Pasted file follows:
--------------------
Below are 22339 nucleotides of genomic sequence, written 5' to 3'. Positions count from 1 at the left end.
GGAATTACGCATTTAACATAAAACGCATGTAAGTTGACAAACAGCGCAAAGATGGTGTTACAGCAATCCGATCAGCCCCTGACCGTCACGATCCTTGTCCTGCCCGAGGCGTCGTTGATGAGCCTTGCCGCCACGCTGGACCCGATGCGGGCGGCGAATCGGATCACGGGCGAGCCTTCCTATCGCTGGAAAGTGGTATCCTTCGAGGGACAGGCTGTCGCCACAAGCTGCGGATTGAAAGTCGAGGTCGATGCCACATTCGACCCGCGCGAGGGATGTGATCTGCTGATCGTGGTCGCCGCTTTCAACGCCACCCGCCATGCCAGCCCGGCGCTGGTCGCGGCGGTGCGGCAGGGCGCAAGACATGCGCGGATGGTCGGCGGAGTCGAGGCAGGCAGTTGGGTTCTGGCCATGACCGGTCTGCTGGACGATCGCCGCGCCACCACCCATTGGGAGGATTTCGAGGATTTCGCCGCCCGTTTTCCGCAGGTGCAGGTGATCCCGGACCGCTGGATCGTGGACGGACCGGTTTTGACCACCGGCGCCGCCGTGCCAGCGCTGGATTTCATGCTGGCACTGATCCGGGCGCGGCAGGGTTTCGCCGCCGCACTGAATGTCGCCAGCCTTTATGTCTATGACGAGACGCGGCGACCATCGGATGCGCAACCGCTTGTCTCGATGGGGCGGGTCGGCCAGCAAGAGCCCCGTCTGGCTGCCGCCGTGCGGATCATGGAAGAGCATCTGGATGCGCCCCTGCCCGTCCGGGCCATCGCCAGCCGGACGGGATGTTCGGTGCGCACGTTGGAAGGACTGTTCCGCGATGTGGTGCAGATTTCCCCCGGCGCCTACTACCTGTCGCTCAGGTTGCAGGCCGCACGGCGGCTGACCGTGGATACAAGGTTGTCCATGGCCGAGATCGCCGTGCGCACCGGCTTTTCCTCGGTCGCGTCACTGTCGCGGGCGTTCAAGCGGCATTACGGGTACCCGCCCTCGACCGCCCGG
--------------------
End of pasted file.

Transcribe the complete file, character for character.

Below are 22339 nucleotides of genomic sequence, written 5' to 3'. Positions count from 1 at the left end.
GGAATTACGCATTTAACATAAAACGCATGTAAGTTGACAAACAGCGCAAAGATGGTGTTACAGCAATCCGATCAGCCCCTGACCGTCACGATCCTTGTCCTGCCCGAGGCGTCGTTGATGAGCCTTGCCGCCACGCTGGACCCGATGCGGGCGGCGAATCGGATCACGGGCGAGCCTTCCTATCGCTGGAAAGTGGTATCCTTCGAGGGACAGGCTGTCGCCACAAGCTGCGGATTGAAAGTCGAGGTCGATGCCACATTCGACCCGCGCGAGGGATGTGATCTGCTGATCGTGGTCGCCGCTTTCAACGCCACCCGCCATGCCAGCCCGGCGCTGGTCGCGGCGGTGCGGCAGGGCGCAAGACATGCGCGGATGGTCGGCGGAGTCGAGGCAGGCAGTTGGGTTCTGGCCATGACCGGTCTGCTGGACGATCGCCGCGCCACCACCCATTGGGAGGATTTCGAGGATTTCGCCGCCCGTTTTCCGCAGGTGCAGGTGATCCCGGACCGCTGGATCGTGGACGGACCGGTTTTGACCACCGGCGCCGCCGTGCCAGCGCTGGATTTCATGCTGGCACTGATCCGGGCGCGGCAGGGTTTCGCCGCCGCACTGAATGTCGCCAGCCTTTATGTCTATGACGAGACGCGGCGACCATCGGATGCGCAACCGCTTGTCTCGATGGGGCGGGTCGGCCAGCAAGAGCCCCGTCTGGCTGCCGCCGTGCGGATCATGGAAGAGCATCTGGATGCGCCCCTGCCCGTCCGGGCCATCGCCAGCCGGACGGGATGTTCGGTGCGCACGTTGGAAGGACTGTTCCGCGATGTGGTGCAGATTTCCCCCGGCGCCTACTACCTGTCGCTCAGGTTGCAGGCCGCACGGCGGCTGACCGTGGATACAAGGTTGTCCATGGCCGAGATCGCCGTGCGCACCGGCTTTTCCTCGGTCGCGTCACTGTCGCGGGCGTTCAAGCGGCATTACGGGTACCCGCCCTCGACCGCCCGG